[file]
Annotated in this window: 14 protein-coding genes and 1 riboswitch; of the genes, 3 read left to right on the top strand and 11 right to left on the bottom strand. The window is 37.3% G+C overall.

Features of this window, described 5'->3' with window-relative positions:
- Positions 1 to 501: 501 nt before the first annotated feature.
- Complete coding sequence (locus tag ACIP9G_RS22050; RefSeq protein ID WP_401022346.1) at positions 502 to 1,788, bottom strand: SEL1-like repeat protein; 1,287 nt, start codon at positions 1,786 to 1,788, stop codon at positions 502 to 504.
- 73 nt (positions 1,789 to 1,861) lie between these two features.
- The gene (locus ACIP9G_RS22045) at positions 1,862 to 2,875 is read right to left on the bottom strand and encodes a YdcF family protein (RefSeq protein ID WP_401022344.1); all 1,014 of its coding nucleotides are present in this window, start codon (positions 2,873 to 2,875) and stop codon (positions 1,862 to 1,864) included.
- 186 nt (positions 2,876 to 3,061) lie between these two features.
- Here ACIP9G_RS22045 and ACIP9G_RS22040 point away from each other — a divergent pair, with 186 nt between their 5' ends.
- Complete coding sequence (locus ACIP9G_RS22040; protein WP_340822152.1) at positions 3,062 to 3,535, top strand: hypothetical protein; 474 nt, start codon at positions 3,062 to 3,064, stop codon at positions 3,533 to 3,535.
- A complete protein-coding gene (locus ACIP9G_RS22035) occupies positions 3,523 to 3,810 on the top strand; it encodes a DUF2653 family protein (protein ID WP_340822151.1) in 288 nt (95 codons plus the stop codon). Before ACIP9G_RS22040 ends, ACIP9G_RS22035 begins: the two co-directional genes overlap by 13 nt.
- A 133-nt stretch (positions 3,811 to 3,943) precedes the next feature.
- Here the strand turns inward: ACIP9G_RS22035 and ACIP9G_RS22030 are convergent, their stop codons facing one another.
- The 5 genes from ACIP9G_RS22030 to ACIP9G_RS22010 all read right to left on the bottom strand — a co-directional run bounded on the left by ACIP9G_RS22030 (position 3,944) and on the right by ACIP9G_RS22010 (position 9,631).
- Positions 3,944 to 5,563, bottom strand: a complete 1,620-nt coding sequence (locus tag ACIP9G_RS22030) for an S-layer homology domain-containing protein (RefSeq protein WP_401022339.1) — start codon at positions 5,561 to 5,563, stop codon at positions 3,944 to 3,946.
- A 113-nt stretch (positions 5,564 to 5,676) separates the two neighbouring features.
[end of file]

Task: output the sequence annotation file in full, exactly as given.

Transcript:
Annotated in this window: 14 protein-coding genes and 1 riboswitch; of the genes, 3 read left to right on the top strand and 11 right to left on the bottom strand. The window is 37.3% G+C overall.

Features of this window, described 5'->3' with window-relative positions:
- Positions 1 to 501: 501 nt before the first annotated feature.
- Complete coding sequence (locus tag ACIP9G_RS22050; RefSeq protein ID WP_401022346.1) at positions 502 to 1,788, bottom strand: SEL1-like repeat protein; 1,287 nt, start codon at positions 1,786 to 1,788, stop codon at positions 502 to 504.
- 73 nt (positions 1,789 to 1,861) lie between these two features.
- The gene (locus ACIP9G_RS22045) at positions 1,862 to 2,875 is read right to left on the bottom strand and encodes a YdcF family protein (RefSeq protein ID WP_401022344.1); all 1,014 of its coding nucleotides are present in this window, start codon (positions 2,873 to 2,875) and stop codon (positions 1,862 to 1,864) included.
- 186 nt (positions 2,876 to 3,061) lie between these two features.
- Here ACIP9G_RS22045 and ACIP9G_RS22040 point away from each other — a divergent pair, with 186 nt between their 5' ends.
- Complete coding sequence (locus ACIP9G_RS22040; protein WP_340822152.1) at positions 3,062 to 3,535, top strand: hypothetical protein; 474 nt, start codon at positions 3,062 to 3,064, stop codon at positions 3,533 to 3,535.
- A complete protein-coding gene (locus ACIP9G_RS22035) occupies positions 3,523 to 3,810 on the top strand; it encodes a DUF2653 family protein (protein ID WP_340822151.1) in 288 nt (95 codons plus the stop codon). Before ACIP9G_RS22040 ends, ACIP9G_RS22035 begins: the two co-directional genes overlap by 13 nt.
- A 133-nt stretch (positions 3,811 to 3,943) precedes the next feature.
- Here the strand turns inward: ACIP9G_RS22035 and ACIP9G_RS22030 are convergent, their stop codons facing one another.
- The 5 genes from ACIP9G_RS22030 to ACIP9G_RS22010 all read right to left on the bottom strand — a co-directional run bounded on the left by ACIP9G_RS22030 (position 3,944) and on the right by ACIP9G_RS22010 (position 9,631).
- Positions 3,944 to 5,563, bottom strand: a complete 1,620-nt coding sequence (locus tag ACIP9G_RS22030) for an S-layer homology domain-containing protein (RefSeq protein WP_401022339.1) — start codon at positions 5,561 to 5,563, stop codon at positions 3,944 to 3,946.
- A 113-nt stretch (positions 5,564 to 5,676) separates the two neighbouring features.